the FNS percentage. Therefore, 50% FNS showed the effect
of maximising the strength development of mortar. This is
attributed to the well-graded combination of fine aggregates,
as shown in Fig. 3. The decline of compressive strength for
FNS contents beyond 50% is considered to be because of
reduced fine particles in the aggregate combination, as
shown by the grading curves for 75 and 100% FNS
and Sarker 2017b, c)
The effect of FNS on strength development of the mortar
series containing 30% fly ash or 30% GGBFS is seen to be
similar to that of the series containing 100% OPC as binder.
The 28-day compressive strengths of the fly ash mortar with
0, 50 and 100% FNS were 30, 35 and 30 MPa respectively.
Thus, strength of the mortar with 100% FNS was same as
that of the mortar with 100% natural sand, whereas strength
of the mortar with 50% FNS was 16% higher than that of the
mortar with 100% natural sand. In the mortar series
containing 30% GGBFS, the 28-day compressive strengths were
32, 50, and 41 MPa for 0, 50 and 100% FNS, respectively.
Thus, compressive strength increased by 56 and 28% by
replacing 50 and 100% natural sand, respectively.
When the strength developments of mortars in three series
are compared, as expected, the highest strengths were
observed in the series of 100% OPC as binder and the lowest
strengths were observed in the series with 30% cement
replacement by fly ash. In addition, the mortars in the series
of 30% GGBFS as exhibited higher strengths than the
mortars with 30% fly ash. This is attributed to the higher
CaO content of GGBFS than fly ash. It can be seen from
Fig. 4 that the lowest 3-day strength occurred in the mortar
series containing 30% fly ash. However, the rate of strength
development at later ages was higher in this series than the
mortars of other two series, in particular between the ages of
28 and 56 days. The percentages of strength increase
between 28 and 56 days in the mortars containing 50% FNS
were 8, 20 and 8% for the binder series of 100% OPC, 30%
fly ash and 30% GGBFS, respectively. The higher late-age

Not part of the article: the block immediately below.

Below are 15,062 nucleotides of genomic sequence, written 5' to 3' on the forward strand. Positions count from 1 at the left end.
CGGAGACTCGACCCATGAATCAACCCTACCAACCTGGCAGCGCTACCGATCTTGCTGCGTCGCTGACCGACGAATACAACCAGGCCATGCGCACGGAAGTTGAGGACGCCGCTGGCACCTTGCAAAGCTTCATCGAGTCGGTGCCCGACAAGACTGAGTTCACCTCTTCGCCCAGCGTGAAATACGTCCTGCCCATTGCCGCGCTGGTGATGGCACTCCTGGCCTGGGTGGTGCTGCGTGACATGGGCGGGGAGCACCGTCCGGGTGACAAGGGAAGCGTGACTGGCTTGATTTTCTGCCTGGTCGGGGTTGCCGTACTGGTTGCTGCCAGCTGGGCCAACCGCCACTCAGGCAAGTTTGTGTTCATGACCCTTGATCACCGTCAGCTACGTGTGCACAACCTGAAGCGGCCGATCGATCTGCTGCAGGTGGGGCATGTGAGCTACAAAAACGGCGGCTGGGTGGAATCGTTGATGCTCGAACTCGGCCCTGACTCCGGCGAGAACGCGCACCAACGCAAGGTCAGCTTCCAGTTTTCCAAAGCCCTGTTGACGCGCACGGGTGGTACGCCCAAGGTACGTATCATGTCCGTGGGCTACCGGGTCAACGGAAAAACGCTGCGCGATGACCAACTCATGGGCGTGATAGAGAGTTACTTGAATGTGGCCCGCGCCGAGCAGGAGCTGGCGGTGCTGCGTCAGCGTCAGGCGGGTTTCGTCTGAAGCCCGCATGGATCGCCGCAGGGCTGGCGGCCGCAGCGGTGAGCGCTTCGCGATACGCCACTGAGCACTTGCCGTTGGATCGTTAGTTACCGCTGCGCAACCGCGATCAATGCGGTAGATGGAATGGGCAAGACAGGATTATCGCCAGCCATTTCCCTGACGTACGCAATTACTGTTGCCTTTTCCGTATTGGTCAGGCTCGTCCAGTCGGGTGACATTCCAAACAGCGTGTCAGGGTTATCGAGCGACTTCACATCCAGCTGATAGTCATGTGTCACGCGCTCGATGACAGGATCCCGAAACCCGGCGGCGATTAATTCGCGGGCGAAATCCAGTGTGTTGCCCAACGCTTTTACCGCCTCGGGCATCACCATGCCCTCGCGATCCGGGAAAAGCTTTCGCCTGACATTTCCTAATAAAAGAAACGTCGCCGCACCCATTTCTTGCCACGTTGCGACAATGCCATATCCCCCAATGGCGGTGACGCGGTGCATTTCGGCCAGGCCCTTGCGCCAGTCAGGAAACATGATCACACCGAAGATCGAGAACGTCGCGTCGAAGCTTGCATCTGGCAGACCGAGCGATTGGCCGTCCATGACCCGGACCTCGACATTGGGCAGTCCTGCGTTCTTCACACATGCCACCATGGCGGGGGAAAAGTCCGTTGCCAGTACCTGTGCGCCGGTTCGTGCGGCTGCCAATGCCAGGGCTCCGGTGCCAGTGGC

strength gain of the fly ash mortar is because of the
continued pozzolanic reaction of fly ash. It should be noted that
though fly ash and GGBFS reduced the compressive
strength, it is important to use these supplementary binders
as a cement replacement in order to reduce the potential ASR
expansion of FNS aggregate. The effectiveness of
supplementary cementitious materials to reduce the potential ASR
expansion of FNS aggregate was demonstrated by
accelerated mortar bar test (AMBT) results. It was found that
lowcalcium fly ash was more effective to reduce the potential
ASR expansion of FNS than using GGBFS. Also, it can be
seen from Fig. 4 that continued pozzolanic reaction of fly
ash is further demonstrated at 56 days since the compressive
strength of mortars with 30% fly ash and 50% FNS reached
the same level of compressive strength as mortars with 100%
OPC and 100% natural sand. Therefore, the strength
developments of three series of mortars presented in Fig. 4
can be used in the selection of binder and aggregate
combination when using this FNS fine aggregate.
3.2 Volume of Permeable Voids (VPV)
The porosity of mortar specimens was evaluated by
measuring the volume of permeable voids (VPV). The
interconnected void space such as capillary pores, gel pores,
air voids and microcracks can be measured by this test
. This test provides an indication
of the ease of water penetration in concrete. The test results
are plotted in Fig. 5. It can be seen that porosity of the
samples increased with the increase of FNS content for all
three binder groups. The highest values of VPV were
observed in the mortar series of 100% cement as binder
(PCFNS series). The values of VPV were 15, 17, 18, 19 and
19% for 0, 25, 50, 75 and 100% FNS, respectively. Thus,
VPV increased by about 18% by the use of 50% FNS. This
increase of VPV is attributed to the increase of pores in the
mortar by larger and angular FNS particles. It can be seen
from Fig. 5 that the inclusion of fly ash and GGBFS in the
binder has reduced the VPV values of mortar specimens. In
the mortar series with 30% GGBFS (BFS-FNS series), VPV
increased from 14 to 17% with the increment of FNS
aggregates. Similarly, in the mortar series of 30% fly ash
(FA-FNS series), VPV increased from 12 to 15% due to the